Up to 300 members of the trans community and supporters gathered outside the Daily Mail offices in central London on Monday evening to hold a candlelit vigil for Lucy Meadows.

The 32-year-old teacher was found dead in a house in Lancashire last Tuesday.

Meadows had contacted the Press Complaints Commission (PCC) in January to complain about the way she had been treated in the press after her gender transition was made public by a local paper and then the wider national media.

Last December, Daily Mail columnist Richard Littlejohn wrote disparagingly about Meadows in a column, although it is understood her complaint to the PCC was not specifically against Littlejohn, but of general press behaviour.

According to the Guardian, on Monday evening, a group of demonstrators started chanting “Shame on you” outside the Daily Mail’s Northcliffe House, in Kensington – but they were swiftly quietened by activists who wanted the vigil to be kept peaceful.

Jane Fae, a trans activist and columnist, said to the Guardian that the issue was not about apportioning blame for Meadows’ death, but about how she was treated in life and after her death by the press.

Trans Media Watch has warned that press coverage appears to have become more transphobic since the publication of last year’s Leveson Report.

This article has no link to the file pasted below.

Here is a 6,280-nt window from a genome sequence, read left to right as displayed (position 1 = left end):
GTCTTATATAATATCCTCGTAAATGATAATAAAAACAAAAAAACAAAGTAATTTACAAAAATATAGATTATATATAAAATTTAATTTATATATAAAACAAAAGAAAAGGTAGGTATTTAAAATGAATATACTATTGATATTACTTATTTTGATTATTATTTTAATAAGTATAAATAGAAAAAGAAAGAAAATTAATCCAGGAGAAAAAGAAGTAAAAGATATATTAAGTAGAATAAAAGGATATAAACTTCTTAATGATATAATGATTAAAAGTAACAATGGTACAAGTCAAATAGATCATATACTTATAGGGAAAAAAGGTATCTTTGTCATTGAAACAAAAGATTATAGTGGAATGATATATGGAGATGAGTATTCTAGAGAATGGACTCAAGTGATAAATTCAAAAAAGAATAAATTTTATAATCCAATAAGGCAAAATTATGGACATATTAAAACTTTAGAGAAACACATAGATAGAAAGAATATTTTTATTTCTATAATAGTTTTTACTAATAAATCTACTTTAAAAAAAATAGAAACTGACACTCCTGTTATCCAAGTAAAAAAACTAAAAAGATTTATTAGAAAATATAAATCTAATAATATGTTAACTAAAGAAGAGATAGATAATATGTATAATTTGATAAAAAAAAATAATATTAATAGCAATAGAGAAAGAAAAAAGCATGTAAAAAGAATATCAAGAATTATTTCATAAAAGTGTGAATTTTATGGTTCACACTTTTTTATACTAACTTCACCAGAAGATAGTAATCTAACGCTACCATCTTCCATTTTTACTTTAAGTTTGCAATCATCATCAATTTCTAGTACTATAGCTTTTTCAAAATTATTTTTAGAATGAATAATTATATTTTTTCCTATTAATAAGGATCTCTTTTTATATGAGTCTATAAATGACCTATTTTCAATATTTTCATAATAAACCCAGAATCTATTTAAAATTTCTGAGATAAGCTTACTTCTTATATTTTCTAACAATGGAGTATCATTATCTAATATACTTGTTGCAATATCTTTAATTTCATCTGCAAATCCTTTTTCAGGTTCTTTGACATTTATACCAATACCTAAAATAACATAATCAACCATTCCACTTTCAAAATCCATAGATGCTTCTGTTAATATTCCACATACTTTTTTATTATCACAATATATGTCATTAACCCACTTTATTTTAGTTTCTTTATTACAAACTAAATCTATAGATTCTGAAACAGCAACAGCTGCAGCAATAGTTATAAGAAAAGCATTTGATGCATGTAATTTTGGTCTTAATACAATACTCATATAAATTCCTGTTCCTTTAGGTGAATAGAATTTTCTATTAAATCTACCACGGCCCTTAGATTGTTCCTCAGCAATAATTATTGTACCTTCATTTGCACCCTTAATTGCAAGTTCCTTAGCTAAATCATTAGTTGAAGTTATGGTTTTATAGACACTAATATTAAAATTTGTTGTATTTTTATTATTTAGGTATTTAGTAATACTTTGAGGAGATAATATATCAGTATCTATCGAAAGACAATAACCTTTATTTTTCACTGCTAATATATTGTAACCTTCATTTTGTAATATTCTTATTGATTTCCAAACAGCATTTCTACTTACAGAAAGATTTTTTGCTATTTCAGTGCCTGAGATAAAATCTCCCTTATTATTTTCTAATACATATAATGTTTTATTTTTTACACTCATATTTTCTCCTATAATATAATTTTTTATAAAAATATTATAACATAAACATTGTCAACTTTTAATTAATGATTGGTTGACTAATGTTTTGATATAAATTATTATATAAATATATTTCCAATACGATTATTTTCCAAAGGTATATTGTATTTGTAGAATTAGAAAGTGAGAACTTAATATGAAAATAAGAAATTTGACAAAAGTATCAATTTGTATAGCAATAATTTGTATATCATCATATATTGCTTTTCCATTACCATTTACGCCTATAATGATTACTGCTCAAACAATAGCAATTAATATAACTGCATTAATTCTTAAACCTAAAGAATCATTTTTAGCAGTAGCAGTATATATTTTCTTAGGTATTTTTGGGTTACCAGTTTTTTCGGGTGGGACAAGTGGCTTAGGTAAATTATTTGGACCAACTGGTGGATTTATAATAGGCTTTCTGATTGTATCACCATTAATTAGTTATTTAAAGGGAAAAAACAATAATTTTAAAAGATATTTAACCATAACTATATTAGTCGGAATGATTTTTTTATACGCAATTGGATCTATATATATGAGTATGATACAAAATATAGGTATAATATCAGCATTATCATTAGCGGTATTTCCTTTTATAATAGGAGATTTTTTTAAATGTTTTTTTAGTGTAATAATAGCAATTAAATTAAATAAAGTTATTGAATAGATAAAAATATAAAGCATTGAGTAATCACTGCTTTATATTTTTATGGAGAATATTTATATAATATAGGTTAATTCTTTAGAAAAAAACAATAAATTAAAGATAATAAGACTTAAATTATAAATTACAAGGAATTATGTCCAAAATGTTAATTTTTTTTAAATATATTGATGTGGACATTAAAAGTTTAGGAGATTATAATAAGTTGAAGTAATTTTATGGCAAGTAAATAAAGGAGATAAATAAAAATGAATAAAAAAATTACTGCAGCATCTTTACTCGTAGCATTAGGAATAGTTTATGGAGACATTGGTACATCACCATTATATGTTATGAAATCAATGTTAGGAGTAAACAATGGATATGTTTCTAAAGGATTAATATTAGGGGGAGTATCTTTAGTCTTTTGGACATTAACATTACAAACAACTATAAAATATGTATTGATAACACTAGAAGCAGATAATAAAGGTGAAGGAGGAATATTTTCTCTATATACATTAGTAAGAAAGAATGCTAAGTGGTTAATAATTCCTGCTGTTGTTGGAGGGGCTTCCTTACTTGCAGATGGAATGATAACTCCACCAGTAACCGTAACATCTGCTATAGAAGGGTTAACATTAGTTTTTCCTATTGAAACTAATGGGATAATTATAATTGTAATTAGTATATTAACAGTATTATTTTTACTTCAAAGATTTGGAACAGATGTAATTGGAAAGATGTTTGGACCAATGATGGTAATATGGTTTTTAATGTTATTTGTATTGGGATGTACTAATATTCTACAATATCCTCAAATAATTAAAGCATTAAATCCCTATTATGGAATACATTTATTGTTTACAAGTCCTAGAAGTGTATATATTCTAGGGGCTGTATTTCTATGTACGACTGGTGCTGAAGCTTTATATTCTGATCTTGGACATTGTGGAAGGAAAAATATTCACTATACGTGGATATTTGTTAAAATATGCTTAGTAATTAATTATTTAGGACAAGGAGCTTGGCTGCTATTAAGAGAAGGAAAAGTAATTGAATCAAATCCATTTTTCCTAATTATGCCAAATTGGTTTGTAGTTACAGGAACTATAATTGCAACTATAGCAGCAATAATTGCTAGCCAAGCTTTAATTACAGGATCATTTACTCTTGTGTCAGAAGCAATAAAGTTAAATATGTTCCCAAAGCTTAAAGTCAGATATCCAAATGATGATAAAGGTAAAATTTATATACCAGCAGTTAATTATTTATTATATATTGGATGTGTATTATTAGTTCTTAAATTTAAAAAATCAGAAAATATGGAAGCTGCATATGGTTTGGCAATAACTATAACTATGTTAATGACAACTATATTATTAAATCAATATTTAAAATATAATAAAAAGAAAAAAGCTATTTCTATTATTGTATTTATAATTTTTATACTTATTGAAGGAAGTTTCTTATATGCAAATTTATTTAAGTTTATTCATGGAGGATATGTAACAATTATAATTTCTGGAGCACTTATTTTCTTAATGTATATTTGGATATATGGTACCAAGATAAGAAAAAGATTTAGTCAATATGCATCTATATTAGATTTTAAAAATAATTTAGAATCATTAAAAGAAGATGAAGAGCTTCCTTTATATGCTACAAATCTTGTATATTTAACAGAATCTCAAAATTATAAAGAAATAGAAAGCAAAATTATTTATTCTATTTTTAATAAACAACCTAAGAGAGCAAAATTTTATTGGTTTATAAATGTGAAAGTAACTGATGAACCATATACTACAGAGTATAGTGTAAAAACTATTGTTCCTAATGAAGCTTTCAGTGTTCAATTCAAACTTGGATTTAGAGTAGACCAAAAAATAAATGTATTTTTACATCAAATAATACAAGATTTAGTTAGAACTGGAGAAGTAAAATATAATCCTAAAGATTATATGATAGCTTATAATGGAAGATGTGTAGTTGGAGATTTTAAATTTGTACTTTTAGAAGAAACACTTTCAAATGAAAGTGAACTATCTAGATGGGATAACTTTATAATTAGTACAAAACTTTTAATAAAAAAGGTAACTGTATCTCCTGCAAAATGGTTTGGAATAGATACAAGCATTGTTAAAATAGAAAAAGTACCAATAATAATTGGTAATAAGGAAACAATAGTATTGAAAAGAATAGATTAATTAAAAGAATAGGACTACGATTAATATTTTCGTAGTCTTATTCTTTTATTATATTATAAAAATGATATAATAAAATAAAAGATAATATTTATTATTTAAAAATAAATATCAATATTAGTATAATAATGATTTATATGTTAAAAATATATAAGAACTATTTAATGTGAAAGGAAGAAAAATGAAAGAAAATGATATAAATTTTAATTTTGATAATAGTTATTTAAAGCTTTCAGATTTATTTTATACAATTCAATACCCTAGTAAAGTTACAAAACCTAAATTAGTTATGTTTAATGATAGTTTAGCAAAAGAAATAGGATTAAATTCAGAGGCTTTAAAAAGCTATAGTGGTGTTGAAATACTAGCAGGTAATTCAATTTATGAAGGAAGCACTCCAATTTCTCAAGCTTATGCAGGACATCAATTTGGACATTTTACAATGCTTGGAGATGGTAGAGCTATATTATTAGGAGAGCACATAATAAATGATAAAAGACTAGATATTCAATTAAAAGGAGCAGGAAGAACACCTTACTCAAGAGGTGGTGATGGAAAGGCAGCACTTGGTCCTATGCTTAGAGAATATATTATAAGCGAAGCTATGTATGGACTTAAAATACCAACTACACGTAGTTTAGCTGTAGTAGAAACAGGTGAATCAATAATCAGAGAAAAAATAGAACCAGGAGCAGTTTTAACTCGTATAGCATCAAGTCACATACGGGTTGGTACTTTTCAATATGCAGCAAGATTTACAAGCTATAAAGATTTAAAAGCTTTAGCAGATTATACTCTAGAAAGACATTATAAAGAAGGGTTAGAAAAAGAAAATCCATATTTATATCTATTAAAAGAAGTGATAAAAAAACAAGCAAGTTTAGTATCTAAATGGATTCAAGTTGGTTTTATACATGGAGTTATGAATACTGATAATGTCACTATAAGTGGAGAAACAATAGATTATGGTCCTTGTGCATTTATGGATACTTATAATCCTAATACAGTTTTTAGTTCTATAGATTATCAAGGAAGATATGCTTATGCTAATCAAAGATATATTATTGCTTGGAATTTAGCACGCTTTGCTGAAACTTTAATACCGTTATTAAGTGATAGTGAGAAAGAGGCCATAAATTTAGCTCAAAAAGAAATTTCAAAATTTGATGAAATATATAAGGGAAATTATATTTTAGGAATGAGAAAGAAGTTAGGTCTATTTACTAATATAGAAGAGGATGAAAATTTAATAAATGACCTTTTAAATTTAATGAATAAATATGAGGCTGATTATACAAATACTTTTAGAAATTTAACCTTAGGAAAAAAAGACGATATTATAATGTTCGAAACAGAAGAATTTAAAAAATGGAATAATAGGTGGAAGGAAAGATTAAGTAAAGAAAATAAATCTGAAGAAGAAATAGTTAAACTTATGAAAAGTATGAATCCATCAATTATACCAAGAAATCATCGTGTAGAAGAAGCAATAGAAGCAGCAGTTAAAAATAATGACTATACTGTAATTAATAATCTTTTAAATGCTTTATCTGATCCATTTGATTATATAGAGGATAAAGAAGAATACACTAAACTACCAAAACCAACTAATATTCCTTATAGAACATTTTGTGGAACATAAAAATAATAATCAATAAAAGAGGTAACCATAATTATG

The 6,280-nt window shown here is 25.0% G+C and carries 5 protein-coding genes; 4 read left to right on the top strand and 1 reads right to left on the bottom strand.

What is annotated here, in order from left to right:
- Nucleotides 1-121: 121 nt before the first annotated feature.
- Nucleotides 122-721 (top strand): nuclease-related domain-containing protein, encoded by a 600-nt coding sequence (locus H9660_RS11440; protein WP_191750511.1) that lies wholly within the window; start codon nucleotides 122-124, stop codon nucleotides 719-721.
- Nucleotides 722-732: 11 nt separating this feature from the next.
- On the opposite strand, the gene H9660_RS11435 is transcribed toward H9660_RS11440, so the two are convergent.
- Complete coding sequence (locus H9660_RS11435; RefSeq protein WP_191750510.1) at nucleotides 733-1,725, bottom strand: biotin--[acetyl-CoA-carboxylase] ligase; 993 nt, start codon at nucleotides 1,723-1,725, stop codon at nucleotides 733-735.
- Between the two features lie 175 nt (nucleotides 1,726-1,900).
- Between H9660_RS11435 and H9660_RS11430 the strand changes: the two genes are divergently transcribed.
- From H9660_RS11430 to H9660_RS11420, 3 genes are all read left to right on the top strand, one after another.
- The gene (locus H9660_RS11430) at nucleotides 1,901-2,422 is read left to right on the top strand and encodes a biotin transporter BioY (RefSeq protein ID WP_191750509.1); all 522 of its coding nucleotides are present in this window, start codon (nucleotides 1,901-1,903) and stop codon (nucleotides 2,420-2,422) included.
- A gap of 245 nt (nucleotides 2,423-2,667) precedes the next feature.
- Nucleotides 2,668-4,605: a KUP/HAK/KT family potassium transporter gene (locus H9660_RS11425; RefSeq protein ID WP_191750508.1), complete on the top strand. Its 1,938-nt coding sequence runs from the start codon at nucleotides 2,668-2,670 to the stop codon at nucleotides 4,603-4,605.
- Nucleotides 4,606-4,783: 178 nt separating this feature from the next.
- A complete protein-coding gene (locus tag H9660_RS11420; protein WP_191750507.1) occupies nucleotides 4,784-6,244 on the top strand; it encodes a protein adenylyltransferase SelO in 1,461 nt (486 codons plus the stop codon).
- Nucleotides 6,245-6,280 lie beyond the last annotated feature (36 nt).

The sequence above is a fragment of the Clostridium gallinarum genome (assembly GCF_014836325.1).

Lord Leveson ruled: “that there is a marked tendency in a section of the press to fail to treat members of the transgender and intersex communities with sufficient dignity and respect… parts of the tabloid press continue to seek to ‘out’ transgender people notwithstanding its prohibition in the Editors’ Code.”

Last week, the Daily Mail defended Littlejohn’s column. A spokesman said: “It is regrettable that this tragic death should now be the subject of an orchestrated Twitterstorm, fanned by individuals – including Labour’s former spin doctor Alastair Campbell – with agendas to pursue.”

Campbell had tweeted: “I hope journalists are doorstepping Dacre, Murdoch and Littlejohn for their reaction to Lucy Meadows’ suicide. The Mail really is scum.”

Yesterday, the Press Complaints Commission said it had received a number of complaints about the article – but none directly from the family of Lucy Meadows.